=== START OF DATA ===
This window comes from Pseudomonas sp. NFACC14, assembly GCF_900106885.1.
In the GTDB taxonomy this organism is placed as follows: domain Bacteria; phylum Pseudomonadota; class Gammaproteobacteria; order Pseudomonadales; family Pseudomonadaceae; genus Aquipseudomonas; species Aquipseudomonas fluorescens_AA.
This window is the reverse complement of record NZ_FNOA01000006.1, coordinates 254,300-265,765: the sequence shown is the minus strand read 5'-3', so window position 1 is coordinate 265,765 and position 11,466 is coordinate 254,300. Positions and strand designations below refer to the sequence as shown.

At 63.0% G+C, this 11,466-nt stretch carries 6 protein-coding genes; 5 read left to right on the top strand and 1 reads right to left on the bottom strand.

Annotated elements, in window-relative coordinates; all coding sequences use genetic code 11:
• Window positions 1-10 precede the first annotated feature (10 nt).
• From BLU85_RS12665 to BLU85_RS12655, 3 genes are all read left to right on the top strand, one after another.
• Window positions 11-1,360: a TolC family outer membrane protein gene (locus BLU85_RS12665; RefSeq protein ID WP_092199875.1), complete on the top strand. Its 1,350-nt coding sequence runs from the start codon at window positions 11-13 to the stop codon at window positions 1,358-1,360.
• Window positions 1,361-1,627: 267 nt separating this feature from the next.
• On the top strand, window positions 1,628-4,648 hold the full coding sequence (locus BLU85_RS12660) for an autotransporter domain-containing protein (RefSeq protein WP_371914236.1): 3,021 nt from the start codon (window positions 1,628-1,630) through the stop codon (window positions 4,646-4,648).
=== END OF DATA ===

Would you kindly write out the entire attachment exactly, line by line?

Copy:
This window comes from Pseudomonas sp. NFACC14, assembly GCF_900106885.1.
In the GTDB taxonomy this organism is placed as follows: domain Bacteria; phylum Pseudomonadota; class Gammaproteobacteria; order Pseudomonadales; family Pseudomonadaceae; genus Aquipseudomonas; species Aquipseudomonas fluorescens_AA.
This window is the reverse complement of record NZ_FNOA01000006.1, coordinates 254,300-265,765: the sequence shown is the minus strand read 5'-3', so window position 1 is coordinate 265,765 and position 11,466 is coordinate 254,300. Positions and strand designations below refer to the sequence as shown.

At 63.0% G+C, this 11,466-nt stretch carries 6 protein-coding genes; 5 read left to right on the top strand and 1 reads right to left on the bottom strand.

Annotated elements, in window-relative coordinates; all coding sequences use genetic code 11:
• Window positions 1-10 precede the first annotated feature (10 nt).
• From BLU85_RS12665 to BLU85_RS12655, 3 genes are all read left to right on the top strand, one after another.
• Window positions 11-1,360: a TolC family outer membrane protein gene (locus BLU85_RS12665; RefSeq protein ID WP_092199875.1), complete on the top strand. Its 1,350-nt coding sequence runs from the start codon at window positions 11-13 to the stop codon at window positions 1,358-1,360.
• Window positions 1,361-1,627: 267 nt separating this feature from the next.
• On the top strand, window positions 1,628-4,648 hold the full coding sequence (locus BLU85_RS12660) for an autotransporter domain-containing protein (RefSeq protein WP_371914236.1): 3,021 nt from the start codon (window positions 1,628-1,630) through the stop codon (window positions 4,646-4,648).